The statement indicated that the officials discussed the Biden and Putin summit, and NATO options in response to the escalating Russian aggression against Ukraine.

The US State Department also issued a statement stating that Blinken held similar discussions with European Council President Charles Michel, where Blinken and Michel reiterated the United States and the European Union’s support for “Ukraine’s sovereignty, independence, and territorial integrity.”

“They also shared their concerns about Russia’s build-up of its forces around Ukraine, and stressed that it would be better for Moscow to de-escalate and return to diplomacy to resolve the conflict in Donbas (eastern Ukraine), including the full implementation of the Minsk agreements,” the statement continued.

The statement indicated that Blinken and Michel also spoke of “Russia will pay a quick and serious price” if it escalates against Ukraine.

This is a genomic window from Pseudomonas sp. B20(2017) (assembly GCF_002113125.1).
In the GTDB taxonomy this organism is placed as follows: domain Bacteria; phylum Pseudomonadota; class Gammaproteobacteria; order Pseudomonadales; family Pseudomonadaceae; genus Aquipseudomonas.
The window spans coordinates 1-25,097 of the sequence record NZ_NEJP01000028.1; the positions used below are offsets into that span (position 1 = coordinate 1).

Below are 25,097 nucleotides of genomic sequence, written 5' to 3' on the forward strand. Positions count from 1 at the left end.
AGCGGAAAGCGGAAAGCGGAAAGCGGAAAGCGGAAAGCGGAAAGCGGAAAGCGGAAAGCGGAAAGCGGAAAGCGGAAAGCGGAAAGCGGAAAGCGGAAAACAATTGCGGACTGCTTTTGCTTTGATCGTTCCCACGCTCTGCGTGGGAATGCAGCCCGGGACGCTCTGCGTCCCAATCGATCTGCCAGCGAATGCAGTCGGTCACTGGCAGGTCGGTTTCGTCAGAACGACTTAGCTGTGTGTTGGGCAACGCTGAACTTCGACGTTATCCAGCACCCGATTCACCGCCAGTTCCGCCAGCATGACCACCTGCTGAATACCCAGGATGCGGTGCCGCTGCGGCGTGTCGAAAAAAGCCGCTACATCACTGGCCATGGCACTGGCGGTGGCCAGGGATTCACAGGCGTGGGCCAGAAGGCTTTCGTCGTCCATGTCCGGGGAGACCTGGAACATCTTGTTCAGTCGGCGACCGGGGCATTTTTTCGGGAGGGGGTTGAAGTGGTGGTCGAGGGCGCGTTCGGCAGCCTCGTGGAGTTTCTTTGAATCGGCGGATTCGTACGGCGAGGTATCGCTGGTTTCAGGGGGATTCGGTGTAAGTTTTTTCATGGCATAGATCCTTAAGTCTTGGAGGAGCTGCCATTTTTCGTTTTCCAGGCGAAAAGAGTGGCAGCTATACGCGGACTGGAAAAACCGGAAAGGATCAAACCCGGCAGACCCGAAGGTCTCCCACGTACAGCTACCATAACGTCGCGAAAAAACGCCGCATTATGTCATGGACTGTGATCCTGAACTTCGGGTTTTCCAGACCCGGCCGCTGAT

On the same front, the US General Staff issued a statement stating that the Chief of Staff, General Mark Milley, spoke by phone separately with his French counterparts, Thierry Burkard, and Poland’s Ragmund Andrzejjak.

The statement explained that Milly and Andrzejjak “discussed common interests and joint assessments of the current security environment in Eastern Europe, noting that Poland is a strong ally committed to NATO’s deterrence and defense efforts in Europe and security efforts around the world.”

The other contact with Burchard discussed regional security.

The statement stressed that “the long-standing alliance between the US and French militaries plays a critical role in maintaining peace and stability in Europe and other parts of the world.”

European pressure

Diplomatic pressure on Russia intensified with new German Chancellor Olaf Schulz warning of “consequences” for the Nord Stream-2 pipeline, a massive Russian project to deliver natural gas to Germany.